As we return here to relative normalcy, I suspect I will become a less inspiring writer – not to mention finding it harder to find things to write about. I know that everything I write does not have to be dripping with intensity or significance, but I do find it harder to live with the things that I write that are more ordinary. I like ordinary. I’m just not very good writing about it.
While I’ve been busy the past couple of days not writing here, I have been finishing dishcloths for the family. Here’s two of them:
At least two people said that I could just go to the store and buy something with which to wash dishes; and exclaimed that they were too beautiful to be used. I don’t see why not to have beautiful things with which to do ordinary tasks. I had this discussion with The Husband, the first time I made a pretty washcloth. He said he didn’t want to use it, that it was art and art should just be looked at. Fortunately I’ve convinced him that it is okay to have art you touch, pick up, and clean with. 😉 Also, no need to preserve them for posterity. When they wear out or get lost, or whatever it is that happens to useful objects you like to have around, I can always make another one, or two, or three.
Right now doing a few washcloths is a nice break because everything else I am knitting is a big project. Nice to have something little to work on, and finish, and get that good feeling that comes from finishing something.
On another note, one of my health-care providers came to my house yesterday. She does acupuncture, but I am reluctant to call her an acupuncturist because she does so much more. One of the things we discussed is that now that we’ve got a week’s distance from the bombs, how everybody’s health is falling apart. One of the things we do, during a war, is prioritize unconsciously. Our bodies seem to know that now is not the time to be dealing with trivial stuff, so anything that isn’t immediately important gets pushed to the background, to grow and no, it doesn’t fade away. As soon as the rush is over (assuming it does end, of course, there are areas of this planet where war is an ongoing state of existence besides this one), all those other things come calling.
Also there are the difficulties that emerge from stress relief. Sometimes, if you’ve been stressed long enough, then relaxing is actually more painful (in the short run) than maintaining the stress level. I’m going through the relaxing part right now, and it is painful. Not physically so much, although I have a stiff neck to make me cry out sometimes – and it’s like so much else, not easy to put a finger on or describe, because it’s, oh, feeling disconnected, or out-of-sorts, or suddenly having emotions you didn’t know were there.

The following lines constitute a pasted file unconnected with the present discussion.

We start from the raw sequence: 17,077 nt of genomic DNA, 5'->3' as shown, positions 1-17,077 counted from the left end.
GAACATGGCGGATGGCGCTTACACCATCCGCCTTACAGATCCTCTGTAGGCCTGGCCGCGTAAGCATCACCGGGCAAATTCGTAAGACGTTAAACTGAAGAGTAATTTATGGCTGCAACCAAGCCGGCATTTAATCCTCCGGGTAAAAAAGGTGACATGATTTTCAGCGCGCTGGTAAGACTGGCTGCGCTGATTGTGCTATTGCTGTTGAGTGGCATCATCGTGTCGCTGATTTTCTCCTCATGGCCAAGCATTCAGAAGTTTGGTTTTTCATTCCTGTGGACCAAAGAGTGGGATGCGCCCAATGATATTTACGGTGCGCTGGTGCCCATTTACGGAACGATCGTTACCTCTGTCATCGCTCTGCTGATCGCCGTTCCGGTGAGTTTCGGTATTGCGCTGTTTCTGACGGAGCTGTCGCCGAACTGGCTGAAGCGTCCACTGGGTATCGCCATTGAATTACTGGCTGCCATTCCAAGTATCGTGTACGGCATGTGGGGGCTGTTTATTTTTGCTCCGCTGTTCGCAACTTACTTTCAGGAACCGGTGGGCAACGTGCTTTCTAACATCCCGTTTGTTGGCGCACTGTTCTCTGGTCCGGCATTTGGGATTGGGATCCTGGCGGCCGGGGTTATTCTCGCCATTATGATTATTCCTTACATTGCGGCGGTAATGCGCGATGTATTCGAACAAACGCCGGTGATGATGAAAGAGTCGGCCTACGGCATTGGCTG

This morning I woke up crying. I couldn’t tell you why, it just was. Fortunately I know that I don’t have to know why. I also don’t have to cover it up, or be ashamed, or make it go away. It just was. I had my little cry and now I’m sitting here, still wondering how I am feeling? what am I supposed to be doing? what is the point? I don’t know.
I have to do the next right thing, which right now is moving on to coping with the family, and preparing for shabbot guests. A family we know, who live just a bit up the road and who spent most of the war away because they have very young children, are back and coming to visit. I’m very happy and a little bit nervous.
I’m always nervous about having guests, because as a cripple I can’t keep the house to a standard that I would prefer when guests come over; and, also due to my disability, we can’t and don’t do things the way most mainstream families do. I love having company but I do worry about being judged. Silly, now, because I know the family, but it is something I’ve lived with for most of my life, and isn’t going to fade away just because it doesn’t happen to match present circumstances.
The ceasefire continues, and while we are all trying to pick up and restring the threads of our lives, we are also keeping a guarded eye towards the reopening of active hostilities. In the north, there are active hostilities which are disrupting the lives of a whole bunch of ordinary people, people just like us here in the south. I have to occasionally work to remember that, not because it isn’t important here, but because there is so great a relief at being able to go outside without being afraid of bombs that I find I don’t want to think about the war going on in other places. I want and need a break.
I suppose that is exactly what a ceasefire is. The war is not over, but thank heaven for a breathing space.